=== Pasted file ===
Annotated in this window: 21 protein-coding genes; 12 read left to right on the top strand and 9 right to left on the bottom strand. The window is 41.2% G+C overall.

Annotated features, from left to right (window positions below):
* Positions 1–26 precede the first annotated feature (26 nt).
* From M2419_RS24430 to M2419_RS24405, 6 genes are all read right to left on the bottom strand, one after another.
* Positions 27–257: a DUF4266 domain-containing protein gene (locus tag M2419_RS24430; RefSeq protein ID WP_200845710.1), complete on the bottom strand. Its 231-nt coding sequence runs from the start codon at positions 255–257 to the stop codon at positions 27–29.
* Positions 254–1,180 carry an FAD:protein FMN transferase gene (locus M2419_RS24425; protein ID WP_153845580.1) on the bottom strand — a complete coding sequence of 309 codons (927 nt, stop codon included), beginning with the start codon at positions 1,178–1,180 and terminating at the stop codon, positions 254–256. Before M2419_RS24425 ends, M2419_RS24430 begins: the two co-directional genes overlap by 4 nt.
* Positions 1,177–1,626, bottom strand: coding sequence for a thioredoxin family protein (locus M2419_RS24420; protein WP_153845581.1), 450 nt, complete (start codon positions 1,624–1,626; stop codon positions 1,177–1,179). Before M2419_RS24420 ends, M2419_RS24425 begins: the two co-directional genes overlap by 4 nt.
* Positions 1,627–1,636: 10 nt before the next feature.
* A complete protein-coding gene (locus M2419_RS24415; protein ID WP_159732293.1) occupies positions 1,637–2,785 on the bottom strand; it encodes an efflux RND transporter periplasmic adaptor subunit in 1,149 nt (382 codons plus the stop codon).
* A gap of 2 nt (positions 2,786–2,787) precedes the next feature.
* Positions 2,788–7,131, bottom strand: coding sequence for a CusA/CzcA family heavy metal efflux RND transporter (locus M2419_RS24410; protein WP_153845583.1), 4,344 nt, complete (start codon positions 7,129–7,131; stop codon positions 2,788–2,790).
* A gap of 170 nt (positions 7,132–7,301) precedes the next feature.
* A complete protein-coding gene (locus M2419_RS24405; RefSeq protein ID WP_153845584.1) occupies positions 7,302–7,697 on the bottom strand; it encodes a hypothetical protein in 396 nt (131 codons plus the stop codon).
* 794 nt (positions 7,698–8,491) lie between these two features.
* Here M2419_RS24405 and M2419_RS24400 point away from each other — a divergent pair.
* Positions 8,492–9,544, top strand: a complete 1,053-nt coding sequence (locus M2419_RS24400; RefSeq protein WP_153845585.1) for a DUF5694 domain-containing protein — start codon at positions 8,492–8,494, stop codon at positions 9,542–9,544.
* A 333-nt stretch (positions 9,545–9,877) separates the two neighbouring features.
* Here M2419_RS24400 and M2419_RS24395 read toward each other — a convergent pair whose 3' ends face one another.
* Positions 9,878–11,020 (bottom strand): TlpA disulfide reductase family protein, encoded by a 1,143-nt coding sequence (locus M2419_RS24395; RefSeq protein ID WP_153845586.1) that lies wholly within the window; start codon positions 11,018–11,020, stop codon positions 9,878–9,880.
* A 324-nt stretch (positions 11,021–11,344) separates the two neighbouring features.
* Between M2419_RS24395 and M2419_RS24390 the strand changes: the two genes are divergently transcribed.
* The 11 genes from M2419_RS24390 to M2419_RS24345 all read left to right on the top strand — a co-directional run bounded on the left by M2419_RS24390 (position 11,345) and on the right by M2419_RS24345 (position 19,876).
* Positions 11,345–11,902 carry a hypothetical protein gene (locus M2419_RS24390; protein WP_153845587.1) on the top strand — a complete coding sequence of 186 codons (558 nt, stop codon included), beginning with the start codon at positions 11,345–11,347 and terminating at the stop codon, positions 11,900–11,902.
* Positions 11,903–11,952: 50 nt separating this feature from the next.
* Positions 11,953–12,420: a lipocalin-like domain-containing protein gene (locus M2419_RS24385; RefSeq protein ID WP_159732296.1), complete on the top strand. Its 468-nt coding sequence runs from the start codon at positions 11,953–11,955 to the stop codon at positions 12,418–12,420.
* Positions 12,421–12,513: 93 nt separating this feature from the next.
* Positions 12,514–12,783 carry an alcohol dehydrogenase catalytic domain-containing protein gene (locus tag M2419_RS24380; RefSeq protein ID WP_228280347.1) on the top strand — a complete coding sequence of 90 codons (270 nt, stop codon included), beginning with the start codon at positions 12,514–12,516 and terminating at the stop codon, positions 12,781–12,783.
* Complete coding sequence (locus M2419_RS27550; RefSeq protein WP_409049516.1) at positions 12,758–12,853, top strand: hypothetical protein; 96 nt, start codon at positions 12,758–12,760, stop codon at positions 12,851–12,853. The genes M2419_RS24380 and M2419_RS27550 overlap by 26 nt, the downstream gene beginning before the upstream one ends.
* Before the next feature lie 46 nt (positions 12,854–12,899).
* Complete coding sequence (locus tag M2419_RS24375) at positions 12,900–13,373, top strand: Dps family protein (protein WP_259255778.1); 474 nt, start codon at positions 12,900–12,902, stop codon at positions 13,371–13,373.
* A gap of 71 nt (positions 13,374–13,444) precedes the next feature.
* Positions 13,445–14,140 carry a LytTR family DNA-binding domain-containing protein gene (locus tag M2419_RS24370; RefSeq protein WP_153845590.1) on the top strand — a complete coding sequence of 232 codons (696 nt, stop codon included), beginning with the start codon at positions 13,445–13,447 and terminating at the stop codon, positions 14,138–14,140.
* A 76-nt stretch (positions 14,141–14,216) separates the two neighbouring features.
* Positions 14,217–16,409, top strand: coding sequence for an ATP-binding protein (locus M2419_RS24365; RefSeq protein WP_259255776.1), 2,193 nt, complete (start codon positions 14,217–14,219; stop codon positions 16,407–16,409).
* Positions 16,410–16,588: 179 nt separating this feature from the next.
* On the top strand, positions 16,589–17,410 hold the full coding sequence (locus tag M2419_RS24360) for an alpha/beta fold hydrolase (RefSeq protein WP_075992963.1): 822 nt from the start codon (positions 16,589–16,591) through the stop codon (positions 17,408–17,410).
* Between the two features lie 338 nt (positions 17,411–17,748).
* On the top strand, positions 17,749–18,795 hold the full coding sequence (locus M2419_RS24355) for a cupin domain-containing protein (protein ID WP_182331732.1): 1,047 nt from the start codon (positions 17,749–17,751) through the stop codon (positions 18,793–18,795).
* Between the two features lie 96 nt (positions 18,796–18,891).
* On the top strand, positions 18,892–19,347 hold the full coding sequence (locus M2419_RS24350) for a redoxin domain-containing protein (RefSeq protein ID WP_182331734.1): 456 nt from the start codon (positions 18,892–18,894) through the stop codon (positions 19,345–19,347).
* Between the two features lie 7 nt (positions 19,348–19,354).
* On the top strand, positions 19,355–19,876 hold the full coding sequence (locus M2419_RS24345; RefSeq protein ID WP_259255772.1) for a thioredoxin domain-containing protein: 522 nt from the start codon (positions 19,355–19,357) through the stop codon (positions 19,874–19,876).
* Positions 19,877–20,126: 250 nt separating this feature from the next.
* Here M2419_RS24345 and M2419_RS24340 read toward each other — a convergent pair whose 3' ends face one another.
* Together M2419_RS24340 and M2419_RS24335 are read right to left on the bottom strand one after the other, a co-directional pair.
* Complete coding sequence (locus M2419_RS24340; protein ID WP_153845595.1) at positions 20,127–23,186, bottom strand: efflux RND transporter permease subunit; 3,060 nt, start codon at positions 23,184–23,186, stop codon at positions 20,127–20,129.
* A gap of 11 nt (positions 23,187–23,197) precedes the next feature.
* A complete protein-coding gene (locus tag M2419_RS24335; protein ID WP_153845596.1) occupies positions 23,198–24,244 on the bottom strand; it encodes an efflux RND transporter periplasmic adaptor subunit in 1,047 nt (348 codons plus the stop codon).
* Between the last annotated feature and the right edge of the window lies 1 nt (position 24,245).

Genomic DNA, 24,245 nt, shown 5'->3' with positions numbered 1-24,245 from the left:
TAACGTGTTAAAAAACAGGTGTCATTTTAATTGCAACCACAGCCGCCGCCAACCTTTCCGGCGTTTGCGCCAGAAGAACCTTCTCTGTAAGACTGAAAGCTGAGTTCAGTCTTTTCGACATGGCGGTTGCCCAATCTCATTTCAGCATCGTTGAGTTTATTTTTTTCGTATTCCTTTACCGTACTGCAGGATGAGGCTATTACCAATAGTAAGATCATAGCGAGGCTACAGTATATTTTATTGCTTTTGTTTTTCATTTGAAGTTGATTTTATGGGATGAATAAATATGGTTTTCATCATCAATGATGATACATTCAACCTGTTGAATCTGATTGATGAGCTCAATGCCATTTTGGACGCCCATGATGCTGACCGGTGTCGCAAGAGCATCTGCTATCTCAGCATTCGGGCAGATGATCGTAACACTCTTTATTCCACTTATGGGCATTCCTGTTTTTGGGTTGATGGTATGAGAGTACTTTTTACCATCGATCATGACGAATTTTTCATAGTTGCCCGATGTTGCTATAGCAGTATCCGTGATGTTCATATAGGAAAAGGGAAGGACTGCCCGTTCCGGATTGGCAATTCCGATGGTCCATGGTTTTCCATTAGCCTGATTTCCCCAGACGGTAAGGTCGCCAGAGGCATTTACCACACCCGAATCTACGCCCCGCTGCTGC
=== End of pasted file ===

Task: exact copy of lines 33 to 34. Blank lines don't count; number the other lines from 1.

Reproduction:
* A 76-nt stretch (positions 14,141–14,216) separates the two neighbouring features.
* Positions 14,217–16,409, top strand: coding sequence for an ATP-binding protein (locus M2419_RS24365; RefSeq protein WP_259255776.1), 2,193 nt, complete (start codon positions 14,217–14,219; stop codon positions 16,407–16,409).